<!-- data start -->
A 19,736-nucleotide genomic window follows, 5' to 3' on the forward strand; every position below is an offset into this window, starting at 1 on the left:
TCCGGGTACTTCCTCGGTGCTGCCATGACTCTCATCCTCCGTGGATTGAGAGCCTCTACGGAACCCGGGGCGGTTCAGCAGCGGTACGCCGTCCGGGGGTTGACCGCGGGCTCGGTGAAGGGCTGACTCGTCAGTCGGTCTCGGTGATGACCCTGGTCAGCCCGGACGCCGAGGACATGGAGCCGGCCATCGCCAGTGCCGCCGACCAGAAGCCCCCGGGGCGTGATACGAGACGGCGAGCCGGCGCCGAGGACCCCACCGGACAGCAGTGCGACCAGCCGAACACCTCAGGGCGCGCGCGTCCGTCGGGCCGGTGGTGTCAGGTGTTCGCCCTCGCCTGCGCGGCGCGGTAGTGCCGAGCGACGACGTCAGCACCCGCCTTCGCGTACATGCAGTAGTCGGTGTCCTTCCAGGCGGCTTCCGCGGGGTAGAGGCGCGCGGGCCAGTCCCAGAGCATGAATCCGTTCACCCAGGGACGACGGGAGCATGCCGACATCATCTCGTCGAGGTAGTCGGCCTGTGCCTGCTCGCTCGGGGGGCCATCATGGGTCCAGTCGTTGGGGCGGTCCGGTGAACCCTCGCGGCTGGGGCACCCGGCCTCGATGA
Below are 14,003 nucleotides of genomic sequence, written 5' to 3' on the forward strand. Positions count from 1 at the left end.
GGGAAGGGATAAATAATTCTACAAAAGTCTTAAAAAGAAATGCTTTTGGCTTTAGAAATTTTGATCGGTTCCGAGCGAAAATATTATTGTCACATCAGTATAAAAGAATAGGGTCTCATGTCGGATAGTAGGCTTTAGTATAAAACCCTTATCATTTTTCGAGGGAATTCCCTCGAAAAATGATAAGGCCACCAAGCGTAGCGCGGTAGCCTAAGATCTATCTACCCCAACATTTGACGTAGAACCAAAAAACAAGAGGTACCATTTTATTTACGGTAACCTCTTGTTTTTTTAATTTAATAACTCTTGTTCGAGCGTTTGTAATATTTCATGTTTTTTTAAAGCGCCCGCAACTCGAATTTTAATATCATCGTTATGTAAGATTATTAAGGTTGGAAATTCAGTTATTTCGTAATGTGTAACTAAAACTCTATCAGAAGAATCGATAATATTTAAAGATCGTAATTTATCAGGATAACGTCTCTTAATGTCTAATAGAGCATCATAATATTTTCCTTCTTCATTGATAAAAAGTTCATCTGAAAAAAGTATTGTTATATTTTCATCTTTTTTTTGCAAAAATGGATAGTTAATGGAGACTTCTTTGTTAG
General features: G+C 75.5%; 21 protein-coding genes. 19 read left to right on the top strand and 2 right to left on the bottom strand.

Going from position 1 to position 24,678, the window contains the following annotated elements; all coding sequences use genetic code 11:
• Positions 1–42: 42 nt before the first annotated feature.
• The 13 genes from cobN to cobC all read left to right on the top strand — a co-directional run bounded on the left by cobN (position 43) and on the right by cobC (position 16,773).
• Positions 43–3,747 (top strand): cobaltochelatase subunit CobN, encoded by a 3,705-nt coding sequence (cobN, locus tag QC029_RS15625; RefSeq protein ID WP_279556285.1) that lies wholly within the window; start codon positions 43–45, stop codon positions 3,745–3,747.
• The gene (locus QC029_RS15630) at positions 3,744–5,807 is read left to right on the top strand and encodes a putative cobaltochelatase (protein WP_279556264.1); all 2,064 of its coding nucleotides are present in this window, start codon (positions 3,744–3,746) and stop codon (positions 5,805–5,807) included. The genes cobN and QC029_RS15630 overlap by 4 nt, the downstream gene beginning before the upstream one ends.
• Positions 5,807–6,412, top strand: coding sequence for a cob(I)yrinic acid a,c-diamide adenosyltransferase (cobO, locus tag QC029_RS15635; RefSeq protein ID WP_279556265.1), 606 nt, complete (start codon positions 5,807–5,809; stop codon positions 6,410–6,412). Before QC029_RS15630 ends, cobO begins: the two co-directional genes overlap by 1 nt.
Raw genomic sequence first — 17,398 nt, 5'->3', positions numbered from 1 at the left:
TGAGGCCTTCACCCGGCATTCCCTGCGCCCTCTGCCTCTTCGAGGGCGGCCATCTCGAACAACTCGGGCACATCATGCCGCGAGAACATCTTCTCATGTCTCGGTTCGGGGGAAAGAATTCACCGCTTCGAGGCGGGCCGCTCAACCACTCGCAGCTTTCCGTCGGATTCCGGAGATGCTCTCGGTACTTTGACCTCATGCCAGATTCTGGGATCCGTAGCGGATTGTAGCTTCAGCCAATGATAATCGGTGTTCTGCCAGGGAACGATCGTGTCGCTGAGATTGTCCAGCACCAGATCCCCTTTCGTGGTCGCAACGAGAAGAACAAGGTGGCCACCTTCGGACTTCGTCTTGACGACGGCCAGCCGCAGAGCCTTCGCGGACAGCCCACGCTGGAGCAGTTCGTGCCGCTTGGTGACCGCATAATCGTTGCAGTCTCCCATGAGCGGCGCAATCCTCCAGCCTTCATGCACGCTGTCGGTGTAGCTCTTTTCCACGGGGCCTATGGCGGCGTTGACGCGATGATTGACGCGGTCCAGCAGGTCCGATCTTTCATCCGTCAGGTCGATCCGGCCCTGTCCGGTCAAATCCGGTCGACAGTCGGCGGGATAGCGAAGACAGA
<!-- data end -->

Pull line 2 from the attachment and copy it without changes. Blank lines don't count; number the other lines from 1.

TCCGGGTACTTCCTCGGTGCTGCCATGACTCTCATCCTCCGTGGATTGAGAGCCTCTACGGAACCCGGGGCGGTTCAGCAGCGGTACGCCGTCCGGGGGTTGACCGCGGGCTCGGTGAAGGGCTGACTCGTCAGTCGGTCTCGGTGATGACCCTGGTCAGCCCGGACGCCGAGGACATGGAGCCGGCCATCGCCAGTGCCGCCGACCAGAAGCCCCCGGGGCGTGATACGAGACGGCGAGCCGGCGCCGAGGACCCCACCGGACAGCAGTGCGACCAGCCGAACACCTCAGGGCGCGCGCGTCCGTCGGGCCGGTGGTGTCAGGTGTTCGCCCTCGCCTGCGCGGCGCGGTAGTGCCGAGCGACGACGTCAGCACCCGCCTTCGCGTACATGCAGTAGTCGGTGTCCTTCCAGGCGGCTTCCGCGGGGTAGAGGCGCGCGGGCCAGTCCCAGAGCATGAATCCGTTCACCCAGGGACGACGGGAGCATGCCGACATCATCTCGTCGAGGTAGTCGGCCTGTGCCTGCTCGCTCGGGGGGCCATCATGGGTCCAGTCGTTGGGGCGGTCCGGTGAACCCTCGCGGCTGGGGCACCCGGCCTCGATGA